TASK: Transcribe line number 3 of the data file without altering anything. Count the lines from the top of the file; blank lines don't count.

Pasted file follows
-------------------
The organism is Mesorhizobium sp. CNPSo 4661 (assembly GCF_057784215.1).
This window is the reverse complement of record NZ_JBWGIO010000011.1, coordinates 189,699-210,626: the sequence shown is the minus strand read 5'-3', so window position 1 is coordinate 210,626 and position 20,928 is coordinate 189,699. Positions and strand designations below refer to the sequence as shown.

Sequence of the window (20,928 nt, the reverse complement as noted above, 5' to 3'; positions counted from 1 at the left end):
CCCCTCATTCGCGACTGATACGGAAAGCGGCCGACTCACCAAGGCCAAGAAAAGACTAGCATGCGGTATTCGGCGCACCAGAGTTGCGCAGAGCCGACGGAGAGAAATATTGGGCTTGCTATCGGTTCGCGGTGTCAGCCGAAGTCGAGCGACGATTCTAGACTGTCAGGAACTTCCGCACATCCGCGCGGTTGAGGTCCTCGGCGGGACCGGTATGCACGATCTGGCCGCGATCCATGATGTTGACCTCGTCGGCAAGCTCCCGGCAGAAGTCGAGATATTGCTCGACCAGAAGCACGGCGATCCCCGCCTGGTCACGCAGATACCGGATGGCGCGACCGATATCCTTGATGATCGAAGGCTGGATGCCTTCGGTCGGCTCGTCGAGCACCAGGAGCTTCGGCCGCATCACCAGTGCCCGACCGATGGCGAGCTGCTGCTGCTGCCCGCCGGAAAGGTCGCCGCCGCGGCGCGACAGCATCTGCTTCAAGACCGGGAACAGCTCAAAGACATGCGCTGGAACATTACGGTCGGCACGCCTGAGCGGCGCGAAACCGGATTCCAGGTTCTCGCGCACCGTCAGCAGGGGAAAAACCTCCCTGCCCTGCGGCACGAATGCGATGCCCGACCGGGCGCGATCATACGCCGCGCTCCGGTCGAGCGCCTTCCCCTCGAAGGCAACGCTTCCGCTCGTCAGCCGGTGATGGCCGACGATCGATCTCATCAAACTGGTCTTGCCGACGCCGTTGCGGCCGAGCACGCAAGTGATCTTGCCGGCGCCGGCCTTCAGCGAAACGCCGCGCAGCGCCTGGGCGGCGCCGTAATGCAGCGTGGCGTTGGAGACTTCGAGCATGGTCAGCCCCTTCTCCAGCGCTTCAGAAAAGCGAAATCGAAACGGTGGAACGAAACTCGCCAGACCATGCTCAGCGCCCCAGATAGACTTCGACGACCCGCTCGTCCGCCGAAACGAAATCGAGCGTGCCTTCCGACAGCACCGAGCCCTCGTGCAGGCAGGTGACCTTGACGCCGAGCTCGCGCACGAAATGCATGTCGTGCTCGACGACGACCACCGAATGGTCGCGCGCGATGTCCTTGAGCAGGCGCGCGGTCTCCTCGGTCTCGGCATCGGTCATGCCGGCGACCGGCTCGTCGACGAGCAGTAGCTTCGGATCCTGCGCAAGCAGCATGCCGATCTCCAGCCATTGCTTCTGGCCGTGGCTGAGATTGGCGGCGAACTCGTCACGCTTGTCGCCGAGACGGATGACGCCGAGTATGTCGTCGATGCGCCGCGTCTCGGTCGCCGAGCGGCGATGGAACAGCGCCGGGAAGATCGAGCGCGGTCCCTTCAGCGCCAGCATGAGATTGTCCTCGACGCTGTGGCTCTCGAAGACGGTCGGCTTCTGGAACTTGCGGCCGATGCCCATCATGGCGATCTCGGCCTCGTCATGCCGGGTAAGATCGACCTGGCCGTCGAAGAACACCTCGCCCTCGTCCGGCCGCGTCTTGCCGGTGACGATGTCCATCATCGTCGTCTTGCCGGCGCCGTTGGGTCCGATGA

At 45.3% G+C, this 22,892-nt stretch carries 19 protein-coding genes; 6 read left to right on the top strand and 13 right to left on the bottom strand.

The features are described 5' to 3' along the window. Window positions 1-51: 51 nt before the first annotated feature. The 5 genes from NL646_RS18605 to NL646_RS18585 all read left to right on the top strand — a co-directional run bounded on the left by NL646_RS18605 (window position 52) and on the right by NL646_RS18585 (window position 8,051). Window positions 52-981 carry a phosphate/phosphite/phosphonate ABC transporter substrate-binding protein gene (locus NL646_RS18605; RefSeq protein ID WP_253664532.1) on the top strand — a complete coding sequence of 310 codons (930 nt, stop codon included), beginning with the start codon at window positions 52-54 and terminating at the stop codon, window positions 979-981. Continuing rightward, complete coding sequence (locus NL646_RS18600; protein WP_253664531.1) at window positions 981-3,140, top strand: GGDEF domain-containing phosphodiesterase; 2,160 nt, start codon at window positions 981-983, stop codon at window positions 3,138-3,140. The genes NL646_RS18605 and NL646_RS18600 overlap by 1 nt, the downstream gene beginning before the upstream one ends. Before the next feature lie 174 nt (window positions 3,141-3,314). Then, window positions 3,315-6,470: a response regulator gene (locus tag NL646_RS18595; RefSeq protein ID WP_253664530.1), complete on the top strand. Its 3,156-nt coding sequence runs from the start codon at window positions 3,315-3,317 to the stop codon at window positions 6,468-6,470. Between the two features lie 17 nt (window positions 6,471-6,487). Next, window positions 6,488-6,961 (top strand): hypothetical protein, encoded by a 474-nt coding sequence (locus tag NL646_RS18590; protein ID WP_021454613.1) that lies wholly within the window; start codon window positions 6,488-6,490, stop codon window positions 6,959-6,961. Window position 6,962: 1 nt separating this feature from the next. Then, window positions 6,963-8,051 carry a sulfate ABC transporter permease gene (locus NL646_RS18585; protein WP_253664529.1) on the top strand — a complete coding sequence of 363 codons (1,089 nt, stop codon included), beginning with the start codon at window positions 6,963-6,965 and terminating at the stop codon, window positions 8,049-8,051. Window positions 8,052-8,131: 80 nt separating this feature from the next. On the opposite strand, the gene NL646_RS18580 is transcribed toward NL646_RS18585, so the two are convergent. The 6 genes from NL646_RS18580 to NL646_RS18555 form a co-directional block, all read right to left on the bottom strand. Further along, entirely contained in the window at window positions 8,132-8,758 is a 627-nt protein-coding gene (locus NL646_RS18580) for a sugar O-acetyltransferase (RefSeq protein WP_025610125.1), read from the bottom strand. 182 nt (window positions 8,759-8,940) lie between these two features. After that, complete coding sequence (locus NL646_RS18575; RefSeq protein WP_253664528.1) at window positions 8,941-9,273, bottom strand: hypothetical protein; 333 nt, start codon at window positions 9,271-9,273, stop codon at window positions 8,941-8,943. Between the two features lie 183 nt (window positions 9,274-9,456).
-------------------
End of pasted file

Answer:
Sequence of the window (20,928 nt, the reverse complement as noted above, 5' to 3'; positions counted from 1 at the left end):